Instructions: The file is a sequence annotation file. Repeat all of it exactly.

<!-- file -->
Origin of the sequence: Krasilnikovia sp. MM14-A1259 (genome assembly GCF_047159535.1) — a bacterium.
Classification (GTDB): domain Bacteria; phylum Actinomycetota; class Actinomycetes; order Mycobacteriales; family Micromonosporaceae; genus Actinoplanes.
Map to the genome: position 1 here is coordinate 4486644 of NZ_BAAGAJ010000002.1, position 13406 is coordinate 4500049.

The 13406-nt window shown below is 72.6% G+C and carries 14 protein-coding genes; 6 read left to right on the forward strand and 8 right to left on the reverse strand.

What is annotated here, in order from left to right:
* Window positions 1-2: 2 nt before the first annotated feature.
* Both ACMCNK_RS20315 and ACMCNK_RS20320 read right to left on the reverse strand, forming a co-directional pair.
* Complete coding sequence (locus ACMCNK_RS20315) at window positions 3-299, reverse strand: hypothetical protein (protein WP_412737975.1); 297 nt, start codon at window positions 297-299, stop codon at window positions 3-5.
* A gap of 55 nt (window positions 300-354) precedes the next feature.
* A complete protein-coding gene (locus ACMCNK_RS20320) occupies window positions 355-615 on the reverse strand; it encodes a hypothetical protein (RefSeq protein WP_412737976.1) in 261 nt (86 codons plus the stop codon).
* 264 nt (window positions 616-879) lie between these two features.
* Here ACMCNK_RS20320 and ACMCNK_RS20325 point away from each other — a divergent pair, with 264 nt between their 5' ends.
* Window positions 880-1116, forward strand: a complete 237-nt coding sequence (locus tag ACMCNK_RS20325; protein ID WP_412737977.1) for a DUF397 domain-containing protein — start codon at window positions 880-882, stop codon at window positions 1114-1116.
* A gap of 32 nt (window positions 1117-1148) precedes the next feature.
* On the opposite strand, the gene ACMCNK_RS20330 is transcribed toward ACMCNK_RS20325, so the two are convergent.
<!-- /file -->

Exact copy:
Origin of the sequence: Krasilnikovia sp. MM14-A1259 (genome assembly GCF_047159535.1) — a bacterium.
Classification (GTDB): domain Bacteria; phylum Actinomycetota; class Actinomycetes; order Mycobacteriales; family Micromonosporaceae; genus Actinoplanes.
Map to the genome: position 1 here is coordinate 4486644 of NZ_BAAGAJ010000002.1, position 13406 is coordinate 4500049.

The 13406-nt window shown below is 72.6% G+C and carries 14 protein-coding genes; 6 read left to right on the forward strand and 8 right to left on the reverse strand.

What is annotated here, in order from left to right:
* Window positions 1-2: 2 nt before the first annotated feature.
* Both ACMCNK_RS20315 and ACMCNK_RS20320 read right to left on the reverse strand, forming a co-directional pair.
* Complete coding sequence (locus ACMCNK_RS20315) at window positions 3-299, reverse strand: hypothetical protein (protein WP_412737975.1); 297 nt, start codon at window positions 297-299, stop codon at window positions 3-5.
* A gap of 55 nt (window positions 300-354) precedes the next feature.
* A complete protein-coding gene (locus ACMCNK_RS20320) occupies window positions 355-615 on the reverse strand; it encodes a hypothetical protein (RefSeq protein WP_412737976.1) in 261 nt (86 codons plus the stop codon).
* 264 nt (window positions 616-879) lie between these two features.
* Here ACMCNK_RS20320 and ACMCNK_RS20325 point away from each other — a divergent pair, with 264 nt between their 5' ends.
* Window positions 880-1116, forward strand: a complete 237-nt coding sequence (locus tag ACMCNK_RS20325; protein ID WP_412737977.1) for a DUF397 domain-containing protein — start codon at window positions 880-882, stop codon at window positions 1114-1116.
* A gap of 32 nt (window positions 1117-1148) precedes the next feature.
* On the opposite strand, the gene ACMCNK_RS20330 is transcribed toward ACMCNK_RS20325, so the two are convergent.